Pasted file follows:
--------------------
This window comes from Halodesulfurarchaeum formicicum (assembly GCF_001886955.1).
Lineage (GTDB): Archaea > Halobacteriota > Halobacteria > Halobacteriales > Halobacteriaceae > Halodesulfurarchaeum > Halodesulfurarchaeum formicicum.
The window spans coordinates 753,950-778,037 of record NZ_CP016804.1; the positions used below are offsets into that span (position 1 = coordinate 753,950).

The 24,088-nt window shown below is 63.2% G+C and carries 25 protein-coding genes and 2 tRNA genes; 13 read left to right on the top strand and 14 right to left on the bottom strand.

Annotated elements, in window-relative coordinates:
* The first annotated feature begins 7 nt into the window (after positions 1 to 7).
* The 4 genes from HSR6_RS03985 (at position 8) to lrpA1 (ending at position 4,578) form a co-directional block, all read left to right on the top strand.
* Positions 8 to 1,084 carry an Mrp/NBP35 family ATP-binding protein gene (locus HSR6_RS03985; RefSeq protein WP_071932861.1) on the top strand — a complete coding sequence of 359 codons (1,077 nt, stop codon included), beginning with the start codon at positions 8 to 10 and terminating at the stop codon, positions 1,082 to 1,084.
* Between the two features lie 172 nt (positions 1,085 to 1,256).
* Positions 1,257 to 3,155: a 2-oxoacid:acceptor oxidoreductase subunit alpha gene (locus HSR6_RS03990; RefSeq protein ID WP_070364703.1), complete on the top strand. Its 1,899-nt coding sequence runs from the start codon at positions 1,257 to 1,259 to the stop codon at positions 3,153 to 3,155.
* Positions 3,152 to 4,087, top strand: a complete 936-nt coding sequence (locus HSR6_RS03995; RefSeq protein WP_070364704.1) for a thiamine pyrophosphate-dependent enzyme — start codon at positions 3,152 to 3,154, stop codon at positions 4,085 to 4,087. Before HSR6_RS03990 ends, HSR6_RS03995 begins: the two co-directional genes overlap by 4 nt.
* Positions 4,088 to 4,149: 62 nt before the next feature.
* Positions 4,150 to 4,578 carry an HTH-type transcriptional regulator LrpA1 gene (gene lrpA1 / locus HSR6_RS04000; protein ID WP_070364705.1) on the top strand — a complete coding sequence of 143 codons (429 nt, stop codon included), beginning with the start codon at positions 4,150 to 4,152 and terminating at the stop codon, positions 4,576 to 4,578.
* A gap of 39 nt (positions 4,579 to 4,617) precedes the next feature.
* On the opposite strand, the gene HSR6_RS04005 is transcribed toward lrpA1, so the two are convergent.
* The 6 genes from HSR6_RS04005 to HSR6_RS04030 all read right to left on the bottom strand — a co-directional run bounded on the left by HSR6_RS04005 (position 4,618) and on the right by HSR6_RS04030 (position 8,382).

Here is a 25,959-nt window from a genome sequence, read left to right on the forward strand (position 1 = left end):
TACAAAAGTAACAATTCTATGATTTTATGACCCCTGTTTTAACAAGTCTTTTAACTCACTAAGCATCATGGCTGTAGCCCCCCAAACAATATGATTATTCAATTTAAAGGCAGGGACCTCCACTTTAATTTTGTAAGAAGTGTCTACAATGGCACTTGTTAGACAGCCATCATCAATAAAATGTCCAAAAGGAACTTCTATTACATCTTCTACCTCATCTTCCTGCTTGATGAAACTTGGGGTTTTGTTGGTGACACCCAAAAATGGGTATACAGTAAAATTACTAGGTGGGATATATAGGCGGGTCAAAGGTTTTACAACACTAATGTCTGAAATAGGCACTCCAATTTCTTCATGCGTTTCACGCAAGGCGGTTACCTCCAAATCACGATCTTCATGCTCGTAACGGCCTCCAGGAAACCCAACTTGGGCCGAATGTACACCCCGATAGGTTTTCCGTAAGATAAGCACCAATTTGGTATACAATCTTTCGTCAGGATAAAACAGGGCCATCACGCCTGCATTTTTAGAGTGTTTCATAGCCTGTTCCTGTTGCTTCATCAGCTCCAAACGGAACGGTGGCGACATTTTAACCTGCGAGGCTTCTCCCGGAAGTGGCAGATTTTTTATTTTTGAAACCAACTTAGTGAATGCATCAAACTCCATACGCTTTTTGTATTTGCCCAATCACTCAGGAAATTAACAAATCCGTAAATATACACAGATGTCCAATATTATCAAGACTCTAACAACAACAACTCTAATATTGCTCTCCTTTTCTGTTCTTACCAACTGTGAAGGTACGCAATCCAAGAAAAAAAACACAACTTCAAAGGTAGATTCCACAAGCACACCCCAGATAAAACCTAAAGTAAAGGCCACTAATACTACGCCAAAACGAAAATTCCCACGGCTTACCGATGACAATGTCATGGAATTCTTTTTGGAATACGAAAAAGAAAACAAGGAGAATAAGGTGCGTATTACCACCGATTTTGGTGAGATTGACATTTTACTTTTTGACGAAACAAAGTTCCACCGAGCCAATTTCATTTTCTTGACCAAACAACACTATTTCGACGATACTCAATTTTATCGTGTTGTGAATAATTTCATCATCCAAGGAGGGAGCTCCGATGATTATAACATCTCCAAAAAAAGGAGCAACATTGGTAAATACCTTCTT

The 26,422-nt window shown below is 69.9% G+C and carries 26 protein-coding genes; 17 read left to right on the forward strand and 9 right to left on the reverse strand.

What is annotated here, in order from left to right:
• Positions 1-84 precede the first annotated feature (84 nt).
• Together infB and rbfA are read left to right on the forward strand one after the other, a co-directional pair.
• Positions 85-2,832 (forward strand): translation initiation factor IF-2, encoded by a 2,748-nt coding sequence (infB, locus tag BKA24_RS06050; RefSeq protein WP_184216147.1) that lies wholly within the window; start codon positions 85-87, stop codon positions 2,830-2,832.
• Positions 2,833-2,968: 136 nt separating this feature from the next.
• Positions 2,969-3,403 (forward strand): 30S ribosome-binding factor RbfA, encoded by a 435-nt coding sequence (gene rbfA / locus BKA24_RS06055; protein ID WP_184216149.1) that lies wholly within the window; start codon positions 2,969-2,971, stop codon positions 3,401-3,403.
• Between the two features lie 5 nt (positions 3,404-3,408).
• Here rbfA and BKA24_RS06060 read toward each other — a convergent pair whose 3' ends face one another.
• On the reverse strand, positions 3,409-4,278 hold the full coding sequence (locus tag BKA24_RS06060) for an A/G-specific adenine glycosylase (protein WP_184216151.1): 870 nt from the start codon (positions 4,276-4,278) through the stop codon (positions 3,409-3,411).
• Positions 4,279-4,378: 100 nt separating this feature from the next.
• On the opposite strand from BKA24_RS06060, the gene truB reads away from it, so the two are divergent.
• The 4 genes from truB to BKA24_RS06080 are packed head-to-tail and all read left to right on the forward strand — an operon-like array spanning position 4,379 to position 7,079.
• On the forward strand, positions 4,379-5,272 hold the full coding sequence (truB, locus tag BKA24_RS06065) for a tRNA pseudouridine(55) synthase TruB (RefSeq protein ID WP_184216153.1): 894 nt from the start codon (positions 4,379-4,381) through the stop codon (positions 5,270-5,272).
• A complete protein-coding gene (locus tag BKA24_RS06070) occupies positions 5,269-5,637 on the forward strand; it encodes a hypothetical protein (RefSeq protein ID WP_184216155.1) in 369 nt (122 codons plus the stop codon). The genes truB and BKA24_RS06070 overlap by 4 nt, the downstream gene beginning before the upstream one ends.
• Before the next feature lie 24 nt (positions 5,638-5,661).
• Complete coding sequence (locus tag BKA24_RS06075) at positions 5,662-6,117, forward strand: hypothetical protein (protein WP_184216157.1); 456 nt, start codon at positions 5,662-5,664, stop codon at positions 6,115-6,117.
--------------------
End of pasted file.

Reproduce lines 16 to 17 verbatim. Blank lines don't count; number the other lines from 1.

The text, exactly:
* The 6 genes from HSR6_RS04005 to HSR6_RS04030 all read right to left on the bottom strand — a co-directional run bounded on the left by HSR6_RS04005 (position 4,618) and on the right by HSR6_RS04030 (position 8,382).

Here is a 25,959-nt window from a genome sequence, read left to right on the forward strand (position 1 = left end):